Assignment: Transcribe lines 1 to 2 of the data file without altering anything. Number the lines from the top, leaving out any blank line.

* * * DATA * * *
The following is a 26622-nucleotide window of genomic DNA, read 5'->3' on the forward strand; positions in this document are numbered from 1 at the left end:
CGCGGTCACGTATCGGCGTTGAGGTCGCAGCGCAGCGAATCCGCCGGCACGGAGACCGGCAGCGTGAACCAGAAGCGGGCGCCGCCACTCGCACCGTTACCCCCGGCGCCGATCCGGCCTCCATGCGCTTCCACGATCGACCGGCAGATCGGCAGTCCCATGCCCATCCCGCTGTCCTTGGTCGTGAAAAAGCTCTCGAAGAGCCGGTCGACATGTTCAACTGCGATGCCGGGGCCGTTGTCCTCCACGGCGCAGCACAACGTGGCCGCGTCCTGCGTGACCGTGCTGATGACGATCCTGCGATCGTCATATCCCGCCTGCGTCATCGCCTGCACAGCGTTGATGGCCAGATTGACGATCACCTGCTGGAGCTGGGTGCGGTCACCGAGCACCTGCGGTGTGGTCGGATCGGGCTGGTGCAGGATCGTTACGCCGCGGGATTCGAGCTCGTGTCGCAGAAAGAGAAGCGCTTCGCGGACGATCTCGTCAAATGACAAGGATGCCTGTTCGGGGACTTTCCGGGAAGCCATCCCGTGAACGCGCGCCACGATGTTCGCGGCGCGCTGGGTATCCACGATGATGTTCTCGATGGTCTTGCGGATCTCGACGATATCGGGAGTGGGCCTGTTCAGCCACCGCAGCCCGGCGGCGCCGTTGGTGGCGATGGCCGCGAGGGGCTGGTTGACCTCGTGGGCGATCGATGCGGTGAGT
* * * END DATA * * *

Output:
The following is a 26622-nucleotide window of genomic DNA, read 5'->3' on the forward strand; positions in this document are numbered from 1 at the left end:
CGCGGTCACGTATCGGCGTTGAGGTCGCAGCGCAGCGAATCCGCCGGCACGGAGACCGGCAGCGTGAACCAGAAGCGGGCGCCGCCACTCGCACCGTTACCCCCGGCGCCGATCCGGCCTCCATGCGCTTCCACGATCGACCGGCAGATCGGCAGTCCCATGCCCATCCCGCTGTCCTTGGTCGTGAAAAAGCTCTCGAAGAGCCGGTCGACATGTTCAACTGCGATGCCGGGGCCGTTGTCCTCCACGGCGCAGCACAACGTGGCCGCGTCCTGCGTGACCGTGCTGATGACGATCCTGCGATCGTCATATCCCGCCTGCGTCATCGCCTGCACAGCGTTGATGGCCAGATTGACGATCACCTGCTGGAGCTGGGTGCGGTCACCGAGCACCTGCGGTGTGGTCGGATCGGGCTGGTGCAGGATCGTTACGCCGCGGGATTCGAGCTCGTGTCGCAGAAAGAGAAGCGCTTCGCGGACGATCTCGTCAAATGACAAGGATGCCTGTTCGGGGACTTTCCGGGAAGCCATCCCGTGAACGCGCGCCACGATGTTCGCGGCGCGCTGGGTATCCACGATGATGTTCTCGATGGTCTTGCGGATCTCGACGATATCGGGAGTGGGCCTGTTCAGCCACCGCAGCCCGGCGGCGCCGTTGGTGGCGATGGCCGCGAGGGGCTGGTTGACCTCGTGGGCGATCGATGCGGTGAGT